Tim cites the latest from the BEA which indicates that the U.S. holds $24.6 trillion in foreign assets while foreigners hold $31.6 trillion in our assets. So we have net debtor position equal $7 trillion at these recorded values. BEA’s Table 4.1 - Foreign Transactions in the National Income and Product Accounts – shows that we received $0.8 trillion in income on our holdings of foreign assets while foreigners receive only $0.6 trillion. What to make of this fact that the return on our holdings of foreign assets is 3.25% while foreigners receive only a 1.9% return? … If we updated their Dark Matter story using a 2% government bond rate representing current market conditions, the value of our holdings of foreign assets would be $40 trillion whereas the value of the U.S. assets held by foreigners would be only $10 trillion. In other words, they might argue that this is $17 trillion in Dark Matter.There are other explanations for this data including transfer pricing manipulation but let’s turn to China:
China’s global assets grew 14% last year to $5.94 trillion, driven largely by accumulation of reserves and outward FDI. Foreign assets in China expanded 18.5% to $3.97 trillion as economic growth and currency expectations pulled in foreign investment. China’s unfavorable balance sheet structure continues to worsen: Despite its hugely positive net foreign asset position of $1.97 trillion, China paid $60 billion of net interest to the world last year, due to lower rates of return on its overseas assets … despite this hugely positive NFA position, China remains a net payer of investment income to the world. In 2013, China received income payments of $168 billion on its assets overseas, but paid $228 billion in interest to foreignersSo China’s holding of foreign assets are $4 trillion but receive a 2.8% return while foreign holdings of Chinese assets are $2 trillion but receive a 5.7% return. Is this Chinese dark anti-matter? Discounting these income flows by 3%, their assets are worth only $5.6 trillion while their liabilities are worth $7.6 trillion turning a $2 trillion credit position on book to a $2 trillion debtor position in terms of market value. Joshua Aizenman, Yothin Jinjarak, Huanhuan Zheng note:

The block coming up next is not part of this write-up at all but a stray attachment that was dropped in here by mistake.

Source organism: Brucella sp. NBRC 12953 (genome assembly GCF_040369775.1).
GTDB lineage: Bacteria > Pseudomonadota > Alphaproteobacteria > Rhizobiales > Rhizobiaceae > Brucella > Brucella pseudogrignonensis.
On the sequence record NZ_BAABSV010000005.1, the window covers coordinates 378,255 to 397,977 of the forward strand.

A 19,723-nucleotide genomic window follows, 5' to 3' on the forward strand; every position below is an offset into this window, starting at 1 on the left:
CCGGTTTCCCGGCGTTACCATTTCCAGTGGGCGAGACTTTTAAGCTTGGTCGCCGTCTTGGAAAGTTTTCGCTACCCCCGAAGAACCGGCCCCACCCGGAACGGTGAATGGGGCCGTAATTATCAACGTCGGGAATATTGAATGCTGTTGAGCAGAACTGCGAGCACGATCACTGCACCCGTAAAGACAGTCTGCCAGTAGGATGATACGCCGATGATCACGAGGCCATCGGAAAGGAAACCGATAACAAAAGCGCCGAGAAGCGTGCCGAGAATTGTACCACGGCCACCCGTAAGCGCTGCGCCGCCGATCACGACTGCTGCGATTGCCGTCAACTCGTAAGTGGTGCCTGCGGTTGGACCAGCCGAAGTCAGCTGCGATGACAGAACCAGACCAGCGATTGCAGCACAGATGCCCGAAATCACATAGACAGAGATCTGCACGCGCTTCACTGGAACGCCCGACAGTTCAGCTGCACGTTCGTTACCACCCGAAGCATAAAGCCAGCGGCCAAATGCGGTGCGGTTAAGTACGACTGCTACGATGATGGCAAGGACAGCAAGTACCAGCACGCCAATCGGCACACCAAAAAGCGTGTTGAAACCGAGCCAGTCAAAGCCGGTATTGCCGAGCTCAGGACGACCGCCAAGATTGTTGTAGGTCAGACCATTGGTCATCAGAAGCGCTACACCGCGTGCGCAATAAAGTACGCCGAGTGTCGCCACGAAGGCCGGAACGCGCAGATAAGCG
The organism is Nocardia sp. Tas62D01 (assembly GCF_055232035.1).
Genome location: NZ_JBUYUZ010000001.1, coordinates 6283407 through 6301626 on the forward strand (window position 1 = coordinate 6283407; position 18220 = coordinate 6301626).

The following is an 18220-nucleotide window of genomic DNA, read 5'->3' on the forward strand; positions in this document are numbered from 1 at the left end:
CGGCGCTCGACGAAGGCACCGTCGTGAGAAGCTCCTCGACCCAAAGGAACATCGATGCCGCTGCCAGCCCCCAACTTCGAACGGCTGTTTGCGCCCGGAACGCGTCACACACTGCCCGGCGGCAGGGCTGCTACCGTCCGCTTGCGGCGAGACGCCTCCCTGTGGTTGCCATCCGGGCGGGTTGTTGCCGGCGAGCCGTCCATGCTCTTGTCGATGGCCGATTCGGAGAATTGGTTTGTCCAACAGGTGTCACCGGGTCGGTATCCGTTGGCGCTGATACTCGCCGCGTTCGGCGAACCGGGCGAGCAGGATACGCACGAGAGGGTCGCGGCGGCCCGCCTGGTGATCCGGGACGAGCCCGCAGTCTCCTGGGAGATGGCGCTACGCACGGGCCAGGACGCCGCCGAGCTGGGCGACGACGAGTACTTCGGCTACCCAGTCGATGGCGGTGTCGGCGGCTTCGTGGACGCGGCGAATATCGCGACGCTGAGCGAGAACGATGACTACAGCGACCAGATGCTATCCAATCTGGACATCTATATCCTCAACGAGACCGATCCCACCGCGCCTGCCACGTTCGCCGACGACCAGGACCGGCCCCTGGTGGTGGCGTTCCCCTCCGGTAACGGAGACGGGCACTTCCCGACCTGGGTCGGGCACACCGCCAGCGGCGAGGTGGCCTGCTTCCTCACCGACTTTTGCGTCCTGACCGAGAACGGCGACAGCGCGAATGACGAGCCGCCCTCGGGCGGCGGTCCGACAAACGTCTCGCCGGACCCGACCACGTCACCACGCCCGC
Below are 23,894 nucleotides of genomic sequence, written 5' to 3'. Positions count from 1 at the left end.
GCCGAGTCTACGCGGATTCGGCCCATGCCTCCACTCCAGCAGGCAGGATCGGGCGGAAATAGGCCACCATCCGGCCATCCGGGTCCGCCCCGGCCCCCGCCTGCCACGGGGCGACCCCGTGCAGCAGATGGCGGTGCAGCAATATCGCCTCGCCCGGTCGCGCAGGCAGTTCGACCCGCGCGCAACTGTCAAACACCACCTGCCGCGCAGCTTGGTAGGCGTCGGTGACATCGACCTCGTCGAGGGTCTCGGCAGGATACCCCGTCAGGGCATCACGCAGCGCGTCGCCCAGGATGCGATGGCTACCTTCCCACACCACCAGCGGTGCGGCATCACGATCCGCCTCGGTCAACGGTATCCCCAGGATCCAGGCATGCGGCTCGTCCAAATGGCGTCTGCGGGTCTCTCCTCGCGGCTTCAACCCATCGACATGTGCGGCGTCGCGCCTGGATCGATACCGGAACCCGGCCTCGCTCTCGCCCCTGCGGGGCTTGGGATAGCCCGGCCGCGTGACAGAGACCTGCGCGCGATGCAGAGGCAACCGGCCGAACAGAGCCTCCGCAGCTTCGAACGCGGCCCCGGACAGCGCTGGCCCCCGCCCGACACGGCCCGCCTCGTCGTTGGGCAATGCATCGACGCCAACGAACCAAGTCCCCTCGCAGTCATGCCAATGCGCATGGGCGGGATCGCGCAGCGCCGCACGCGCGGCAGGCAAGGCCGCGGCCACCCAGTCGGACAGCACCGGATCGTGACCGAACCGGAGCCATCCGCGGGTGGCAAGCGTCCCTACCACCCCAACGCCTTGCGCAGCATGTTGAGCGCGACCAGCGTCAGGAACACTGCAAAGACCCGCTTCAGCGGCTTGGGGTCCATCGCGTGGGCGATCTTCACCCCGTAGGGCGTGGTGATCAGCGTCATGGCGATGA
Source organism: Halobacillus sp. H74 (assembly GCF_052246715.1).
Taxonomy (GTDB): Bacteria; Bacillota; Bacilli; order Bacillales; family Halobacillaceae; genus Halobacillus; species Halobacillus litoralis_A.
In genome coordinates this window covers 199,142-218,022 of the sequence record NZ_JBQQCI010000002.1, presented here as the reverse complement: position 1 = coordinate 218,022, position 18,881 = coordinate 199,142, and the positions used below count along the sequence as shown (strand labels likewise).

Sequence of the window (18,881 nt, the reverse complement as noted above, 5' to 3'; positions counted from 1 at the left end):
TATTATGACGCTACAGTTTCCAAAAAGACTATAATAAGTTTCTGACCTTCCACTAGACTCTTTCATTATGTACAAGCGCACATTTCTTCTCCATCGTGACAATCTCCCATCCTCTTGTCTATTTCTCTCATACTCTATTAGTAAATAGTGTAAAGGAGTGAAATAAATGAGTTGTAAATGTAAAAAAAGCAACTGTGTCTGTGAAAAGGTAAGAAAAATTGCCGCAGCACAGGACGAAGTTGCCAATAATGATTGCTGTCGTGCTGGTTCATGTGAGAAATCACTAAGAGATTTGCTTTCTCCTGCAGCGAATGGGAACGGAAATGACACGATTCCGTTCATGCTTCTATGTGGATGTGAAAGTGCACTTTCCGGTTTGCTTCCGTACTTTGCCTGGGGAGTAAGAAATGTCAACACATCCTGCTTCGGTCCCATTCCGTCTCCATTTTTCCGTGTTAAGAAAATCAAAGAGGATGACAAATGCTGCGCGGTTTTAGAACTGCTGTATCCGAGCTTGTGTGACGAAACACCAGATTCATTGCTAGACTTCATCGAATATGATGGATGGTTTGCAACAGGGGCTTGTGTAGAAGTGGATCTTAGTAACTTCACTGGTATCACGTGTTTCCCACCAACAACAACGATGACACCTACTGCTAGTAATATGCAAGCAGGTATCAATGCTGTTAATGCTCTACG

According to the State Administration of Foreign Exchange (SAFE), China’s external financial assets were about $6 trillion at the end of 2013, of which two-thirds were international reserves ($3.9 trillion), the outbound direct investment about 10%, securities investment about 4%, and other investment about 20%. The country’s external liability position was $4 trillion, out of which FDI in China was $2.35 trillion (60% of the total liability). The investment in securities and other aspects took up 10% and 30%, respectively.Their discussion was far ranging but within are transfer pricing implications worth further discussion.